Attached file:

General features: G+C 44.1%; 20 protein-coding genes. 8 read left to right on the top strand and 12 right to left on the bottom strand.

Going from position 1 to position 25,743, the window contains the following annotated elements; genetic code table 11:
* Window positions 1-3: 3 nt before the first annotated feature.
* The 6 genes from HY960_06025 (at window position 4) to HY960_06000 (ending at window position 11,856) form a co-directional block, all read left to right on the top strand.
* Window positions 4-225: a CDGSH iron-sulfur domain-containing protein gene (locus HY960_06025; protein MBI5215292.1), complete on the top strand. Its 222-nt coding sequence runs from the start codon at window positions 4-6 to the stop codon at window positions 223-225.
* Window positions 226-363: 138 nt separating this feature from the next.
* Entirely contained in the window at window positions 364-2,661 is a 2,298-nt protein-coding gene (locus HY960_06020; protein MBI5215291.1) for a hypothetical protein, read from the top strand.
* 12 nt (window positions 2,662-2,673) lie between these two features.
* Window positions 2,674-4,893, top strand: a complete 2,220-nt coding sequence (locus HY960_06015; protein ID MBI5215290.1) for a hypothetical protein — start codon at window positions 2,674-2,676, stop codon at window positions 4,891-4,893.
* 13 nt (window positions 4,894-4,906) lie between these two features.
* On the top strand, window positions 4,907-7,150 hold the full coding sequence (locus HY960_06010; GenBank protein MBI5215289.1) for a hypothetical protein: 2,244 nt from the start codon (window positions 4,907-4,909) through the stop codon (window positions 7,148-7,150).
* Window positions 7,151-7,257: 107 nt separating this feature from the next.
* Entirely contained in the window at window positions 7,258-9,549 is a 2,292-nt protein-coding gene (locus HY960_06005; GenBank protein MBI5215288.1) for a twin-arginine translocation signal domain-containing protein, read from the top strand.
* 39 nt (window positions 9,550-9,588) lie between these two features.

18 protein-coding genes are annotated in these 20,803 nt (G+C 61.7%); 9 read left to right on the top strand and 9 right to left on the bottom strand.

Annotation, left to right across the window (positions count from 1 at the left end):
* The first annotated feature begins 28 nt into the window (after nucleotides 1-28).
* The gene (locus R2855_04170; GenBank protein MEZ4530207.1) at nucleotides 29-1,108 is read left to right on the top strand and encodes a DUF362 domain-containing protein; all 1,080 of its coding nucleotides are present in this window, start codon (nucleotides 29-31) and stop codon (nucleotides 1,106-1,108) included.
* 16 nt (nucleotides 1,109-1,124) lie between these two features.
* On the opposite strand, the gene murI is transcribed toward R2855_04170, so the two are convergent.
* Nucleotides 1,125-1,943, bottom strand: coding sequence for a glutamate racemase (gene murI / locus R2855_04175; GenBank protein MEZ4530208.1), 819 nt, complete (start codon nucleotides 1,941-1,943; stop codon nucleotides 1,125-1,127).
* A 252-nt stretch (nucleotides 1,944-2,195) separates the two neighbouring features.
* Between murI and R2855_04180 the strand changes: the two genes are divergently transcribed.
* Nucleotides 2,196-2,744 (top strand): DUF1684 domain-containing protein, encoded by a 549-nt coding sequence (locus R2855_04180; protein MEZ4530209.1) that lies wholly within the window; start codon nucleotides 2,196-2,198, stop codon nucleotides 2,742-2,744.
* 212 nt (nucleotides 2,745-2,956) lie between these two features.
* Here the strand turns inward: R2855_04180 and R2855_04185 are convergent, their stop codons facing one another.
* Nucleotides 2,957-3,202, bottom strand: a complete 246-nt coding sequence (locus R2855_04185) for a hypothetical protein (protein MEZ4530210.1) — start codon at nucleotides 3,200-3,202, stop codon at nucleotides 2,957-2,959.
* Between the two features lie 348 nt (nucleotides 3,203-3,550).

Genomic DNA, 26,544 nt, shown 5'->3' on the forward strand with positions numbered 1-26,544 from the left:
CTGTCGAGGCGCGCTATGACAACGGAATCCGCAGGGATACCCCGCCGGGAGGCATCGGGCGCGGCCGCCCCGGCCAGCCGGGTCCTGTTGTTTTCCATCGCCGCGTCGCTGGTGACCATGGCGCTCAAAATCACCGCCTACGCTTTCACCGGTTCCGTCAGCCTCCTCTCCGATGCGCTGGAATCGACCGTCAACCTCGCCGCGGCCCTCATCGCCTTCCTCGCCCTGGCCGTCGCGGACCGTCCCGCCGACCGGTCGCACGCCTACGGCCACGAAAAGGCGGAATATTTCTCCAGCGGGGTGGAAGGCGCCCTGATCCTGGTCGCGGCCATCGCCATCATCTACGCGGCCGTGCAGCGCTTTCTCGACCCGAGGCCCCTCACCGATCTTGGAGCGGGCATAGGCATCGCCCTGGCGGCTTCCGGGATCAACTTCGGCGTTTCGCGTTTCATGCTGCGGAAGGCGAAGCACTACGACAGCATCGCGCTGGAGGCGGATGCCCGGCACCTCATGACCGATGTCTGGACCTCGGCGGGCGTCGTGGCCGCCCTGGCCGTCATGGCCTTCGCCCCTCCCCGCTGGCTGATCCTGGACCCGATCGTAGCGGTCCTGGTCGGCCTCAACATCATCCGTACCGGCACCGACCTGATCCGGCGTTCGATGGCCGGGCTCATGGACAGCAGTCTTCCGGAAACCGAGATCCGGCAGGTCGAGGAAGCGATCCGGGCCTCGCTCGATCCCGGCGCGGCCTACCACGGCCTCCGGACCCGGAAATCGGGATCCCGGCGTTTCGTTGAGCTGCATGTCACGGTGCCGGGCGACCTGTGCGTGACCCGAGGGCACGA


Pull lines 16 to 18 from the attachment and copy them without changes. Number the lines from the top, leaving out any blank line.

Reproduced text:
Annotation, left to right across the window (positions count from 1 at the left end):
* The first annotated feature begins 28 nt into the window (after nucleotides 1-28).
* The gene (locus R2855_04170; GenBank protein MEZ4530207.1) at nucleotides 29-1,108 is read left to right on the top strand and encodes a DUF362 domain-containing protein; all 1,080 of its coding nucleotides are present in this window, start codon (nucleotides 29-31) and stop codon (nucleotides 1,106-1,108) included.